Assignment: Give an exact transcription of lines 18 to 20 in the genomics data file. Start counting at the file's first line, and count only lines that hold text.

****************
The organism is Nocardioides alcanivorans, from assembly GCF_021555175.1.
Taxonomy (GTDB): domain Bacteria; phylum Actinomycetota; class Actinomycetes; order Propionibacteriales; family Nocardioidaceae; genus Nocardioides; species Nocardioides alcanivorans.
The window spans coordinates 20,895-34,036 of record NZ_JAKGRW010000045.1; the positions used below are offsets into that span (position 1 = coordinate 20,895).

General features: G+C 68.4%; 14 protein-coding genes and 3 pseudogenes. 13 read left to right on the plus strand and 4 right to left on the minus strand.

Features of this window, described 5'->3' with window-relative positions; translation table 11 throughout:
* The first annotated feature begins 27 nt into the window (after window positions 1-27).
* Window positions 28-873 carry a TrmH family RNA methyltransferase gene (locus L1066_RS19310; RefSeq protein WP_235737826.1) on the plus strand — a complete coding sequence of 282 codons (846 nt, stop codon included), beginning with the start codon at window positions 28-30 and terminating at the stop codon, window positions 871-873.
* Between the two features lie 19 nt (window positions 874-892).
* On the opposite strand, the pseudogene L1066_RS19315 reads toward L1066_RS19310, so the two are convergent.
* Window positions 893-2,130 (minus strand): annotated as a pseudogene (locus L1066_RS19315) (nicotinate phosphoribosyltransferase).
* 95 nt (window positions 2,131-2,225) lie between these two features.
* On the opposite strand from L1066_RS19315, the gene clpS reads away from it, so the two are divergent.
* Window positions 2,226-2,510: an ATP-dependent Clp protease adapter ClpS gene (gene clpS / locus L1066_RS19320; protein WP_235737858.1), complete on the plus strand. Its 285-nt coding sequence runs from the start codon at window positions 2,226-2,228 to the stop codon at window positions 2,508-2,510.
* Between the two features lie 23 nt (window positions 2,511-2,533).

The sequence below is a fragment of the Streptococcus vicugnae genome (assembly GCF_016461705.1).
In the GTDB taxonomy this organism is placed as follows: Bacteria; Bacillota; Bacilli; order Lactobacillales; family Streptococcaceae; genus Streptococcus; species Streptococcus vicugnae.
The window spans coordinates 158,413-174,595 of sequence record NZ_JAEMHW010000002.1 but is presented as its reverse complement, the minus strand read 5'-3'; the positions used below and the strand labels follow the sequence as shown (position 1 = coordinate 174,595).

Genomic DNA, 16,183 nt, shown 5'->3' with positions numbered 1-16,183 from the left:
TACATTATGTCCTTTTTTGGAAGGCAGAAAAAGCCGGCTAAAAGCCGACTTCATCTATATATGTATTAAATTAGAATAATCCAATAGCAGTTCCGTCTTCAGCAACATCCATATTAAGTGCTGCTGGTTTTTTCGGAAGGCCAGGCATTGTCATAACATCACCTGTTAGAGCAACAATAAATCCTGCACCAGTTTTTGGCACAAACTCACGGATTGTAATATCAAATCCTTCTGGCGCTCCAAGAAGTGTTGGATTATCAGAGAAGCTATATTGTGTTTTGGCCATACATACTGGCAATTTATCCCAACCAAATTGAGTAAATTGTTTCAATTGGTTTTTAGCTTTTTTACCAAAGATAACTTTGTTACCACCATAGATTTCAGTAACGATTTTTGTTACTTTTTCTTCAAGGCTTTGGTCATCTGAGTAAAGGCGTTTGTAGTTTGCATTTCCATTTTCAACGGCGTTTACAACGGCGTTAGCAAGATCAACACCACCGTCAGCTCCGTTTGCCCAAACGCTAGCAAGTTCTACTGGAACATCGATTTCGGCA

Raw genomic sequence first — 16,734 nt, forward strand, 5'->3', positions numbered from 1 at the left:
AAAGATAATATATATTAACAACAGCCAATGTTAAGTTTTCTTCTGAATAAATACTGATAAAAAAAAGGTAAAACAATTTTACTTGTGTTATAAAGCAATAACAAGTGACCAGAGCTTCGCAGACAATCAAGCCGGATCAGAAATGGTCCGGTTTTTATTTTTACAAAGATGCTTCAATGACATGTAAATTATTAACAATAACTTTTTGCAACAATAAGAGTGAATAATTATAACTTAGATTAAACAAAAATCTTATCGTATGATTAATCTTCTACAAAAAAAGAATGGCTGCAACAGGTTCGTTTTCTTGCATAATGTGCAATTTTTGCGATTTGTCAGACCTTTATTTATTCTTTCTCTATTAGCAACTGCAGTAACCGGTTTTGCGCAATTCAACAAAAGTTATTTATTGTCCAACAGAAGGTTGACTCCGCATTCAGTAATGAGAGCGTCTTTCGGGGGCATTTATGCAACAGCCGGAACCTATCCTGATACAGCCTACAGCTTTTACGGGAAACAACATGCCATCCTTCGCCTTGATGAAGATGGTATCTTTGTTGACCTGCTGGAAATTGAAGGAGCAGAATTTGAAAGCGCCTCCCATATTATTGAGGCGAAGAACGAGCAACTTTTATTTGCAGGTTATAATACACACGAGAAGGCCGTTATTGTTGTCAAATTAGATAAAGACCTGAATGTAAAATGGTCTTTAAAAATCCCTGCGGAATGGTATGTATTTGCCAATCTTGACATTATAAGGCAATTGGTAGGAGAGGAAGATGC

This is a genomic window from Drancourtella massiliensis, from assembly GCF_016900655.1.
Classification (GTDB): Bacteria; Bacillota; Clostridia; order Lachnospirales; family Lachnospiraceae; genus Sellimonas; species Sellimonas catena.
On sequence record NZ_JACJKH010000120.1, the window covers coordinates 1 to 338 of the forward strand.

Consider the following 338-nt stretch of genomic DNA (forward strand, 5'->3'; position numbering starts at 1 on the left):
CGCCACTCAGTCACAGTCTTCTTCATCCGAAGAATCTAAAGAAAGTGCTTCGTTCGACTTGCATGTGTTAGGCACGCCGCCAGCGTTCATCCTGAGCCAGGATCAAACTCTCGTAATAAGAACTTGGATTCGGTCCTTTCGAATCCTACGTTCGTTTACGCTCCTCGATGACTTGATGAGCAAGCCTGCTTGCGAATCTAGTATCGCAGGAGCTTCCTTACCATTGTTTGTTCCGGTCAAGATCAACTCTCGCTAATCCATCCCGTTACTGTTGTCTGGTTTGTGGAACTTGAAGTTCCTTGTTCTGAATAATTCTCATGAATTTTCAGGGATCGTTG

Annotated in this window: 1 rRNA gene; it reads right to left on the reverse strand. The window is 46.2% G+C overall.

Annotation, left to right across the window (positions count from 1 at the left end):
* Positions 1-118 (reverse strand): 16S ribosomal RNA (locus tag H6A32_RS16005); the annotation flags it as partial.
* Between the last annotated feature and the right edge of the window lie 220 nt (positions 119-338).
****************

Genomic DNA, 16,183 nt, shown 5'->3' with positions numbered 1-16,183 from the left:
TACATTATGTCCTTTTTTGGAAGGCAGAAAAAGCCGGCTAAAAGCCGACTTCATCTATATATGTATTAAATTAGAATAATCCAATAGCAGTTCCGTCTTCAGCAACATCCATATTAAGTGCTGCTGGTTTTTTCGGAAGGCCAGGCATTGTCATAACATCACCTGTTAGAGCAACAATAAATCCTGCACCAGTTTTTGGCACAAACTCACGGATTGTAATATCAAATCCTTCTGGCGCTCCAAGAAGTGTTGGATTATCAGAGAAGCTATATTGTGTTTTGGCCATACATACTGGCAATTTATCCCAACCAAATTGAGTAAATTGTTTCAATTGGTTTTTAGCTTTTTTACCAAAGATAACTTTGTTACCACCATAGATTTCAGTAACGATTTTTGTTACTTTTTCTTCAAGGCTTTGGTCATCTGAGTAAAGGCGTTTGTAGTTTGCATTTCCATTTTCAACGGCGTTTACAACGGCGTTAGCAAGATCAACACCACCGTCAGCTCCGTTTGCCCAAACGCTAGCAAGTTCTACTGGAACATCGATTTCGGCA

Raw genomic sequence first — 16,734 nt, forward strand, 5'->3', positions numbered from 1 at the left: